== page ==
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A Midsummer Night’s Dream at Chicago Shakespeare Theater | Theater review

Sigmund Freud watches over Gary Griffin’s interpretation of Dream.
Photograph: Liz Lauren A Midsummer Night's Dream at Chicago Shakespeare Theater
By Kris Vire |

You can’t accuse Gary Griffin’s busy but entertaining production of Shakespeare’s comedy of being subtle. Indeed, the prologue begins with a giant projection of Sigmund Freud, gazing down at us patronizingly from the rear wall of the stage as Puck (Elizabeth Ledo in male drag) chomps a giant cigar. Later, as the young lovers enter the fairies’ forest, an image of Freud’s The Interpretation of Dreams hovers over the scene.

Cigars aside, there’s little in Griffin’s staging to suggest a psychosexual interpretation. The foolish mortals’ romantic notions are still manipulated by the whims of fairy king Oberon (Timothy Edward Kane, gleefully channeling SNL’s Stefon) and his servant Puck (Ledo, rocking a shaved head and stuffed crotch). Griffin shuffles the script to elevate the importance of the rude mechanicals, giving Quince (Tim Kazurinsky), Bottom (Ron Orbach) and pals the opening scene; kicking off with the comic relief seems an odd choice. Only after the goofballs parcel out roles in Pyramus and Thisbe do we come to the court of Theseus and Hippolyta, decked out in buttoned-up threads that suggest Edwardian England—call it A Midsummer Night’s Downton.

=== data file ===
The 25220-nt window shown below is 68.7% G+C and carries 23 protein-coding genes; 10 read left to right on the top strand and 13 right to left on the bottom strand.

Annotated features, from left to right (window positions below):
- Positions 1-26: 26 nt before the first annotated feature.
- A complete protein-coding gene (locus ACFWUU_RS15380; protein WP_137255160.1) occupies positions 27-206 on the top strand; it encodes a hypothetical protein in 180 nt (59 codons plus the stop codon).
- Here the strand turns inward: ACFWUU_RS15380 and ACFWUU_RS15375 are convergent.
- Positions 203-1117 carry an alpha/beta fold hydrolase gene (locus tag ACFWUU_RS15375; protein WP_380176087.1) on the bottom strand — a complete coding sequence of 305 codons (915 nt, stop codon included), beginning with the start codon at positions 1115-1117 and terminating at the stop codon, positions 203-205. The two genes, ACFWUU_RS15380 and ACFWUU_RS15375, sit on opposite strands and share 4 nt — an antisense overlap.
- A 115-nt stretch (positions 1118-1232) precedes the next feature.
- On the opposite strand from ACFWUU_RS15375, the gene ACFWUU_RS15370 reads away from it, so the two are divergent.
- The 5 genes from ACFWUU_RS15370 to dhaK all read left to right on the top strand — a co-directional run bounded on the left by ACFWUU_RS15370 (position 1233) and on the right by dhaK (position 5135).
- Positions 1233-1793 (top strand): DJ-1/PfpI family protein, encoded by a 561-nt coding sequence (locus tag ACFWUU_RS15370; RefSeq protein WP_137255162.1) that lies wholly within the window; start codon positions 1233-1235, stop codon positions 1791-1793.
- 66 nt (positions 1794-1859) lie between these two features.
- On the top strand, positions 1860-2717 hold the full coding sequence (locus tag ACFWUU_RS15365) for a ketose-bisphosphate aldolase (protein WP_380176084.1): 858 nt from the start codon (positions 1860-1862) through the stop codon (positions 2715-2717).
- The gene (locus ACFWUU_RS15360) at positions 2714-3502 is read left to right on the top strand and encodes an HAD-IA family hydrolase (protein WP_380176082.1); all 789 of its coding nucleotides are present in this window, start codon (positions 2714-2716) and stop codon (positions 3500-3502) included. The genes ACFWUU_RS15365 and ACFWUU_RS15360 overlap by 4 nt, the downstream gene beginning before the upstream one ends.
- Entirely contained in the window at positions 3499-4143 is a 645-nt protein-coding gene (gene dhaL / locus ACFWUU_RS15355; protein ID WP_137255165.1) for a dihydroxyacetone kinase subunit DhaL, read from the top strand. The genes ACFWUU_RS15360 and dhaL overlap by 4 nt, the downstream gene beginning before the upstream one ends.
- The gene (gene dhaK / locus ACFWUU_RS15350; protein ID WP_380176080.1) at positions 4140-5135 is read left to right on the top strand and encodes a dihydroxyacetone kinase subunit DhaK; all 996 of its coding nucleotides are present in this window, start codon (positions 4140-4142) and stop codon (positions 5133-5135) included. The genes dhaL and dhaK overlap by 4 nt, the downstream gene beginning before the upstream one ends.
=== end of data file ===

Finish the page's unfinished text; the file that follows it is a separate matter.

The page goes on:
Once we enter the forest, Griffin’s production comes to lush life. Mike Tutaj’s projections of magnified textures and swirling lights suggest the magic at hand, while Titania’s fairies—played by the same actors who portray the mechanicals—sport striped pajamas and gaudy headdresses worthy of Priscilla, Queen of the Desert. The lovers amusingly break out of their restraints under the influence of fairy magic, and Griffin finds some inspired bits, as when Puck slyly undresses them one by one while he puts them to sleep. If the production doesn’t exactly innovate, well, sometimes a Dream is just a Dream.

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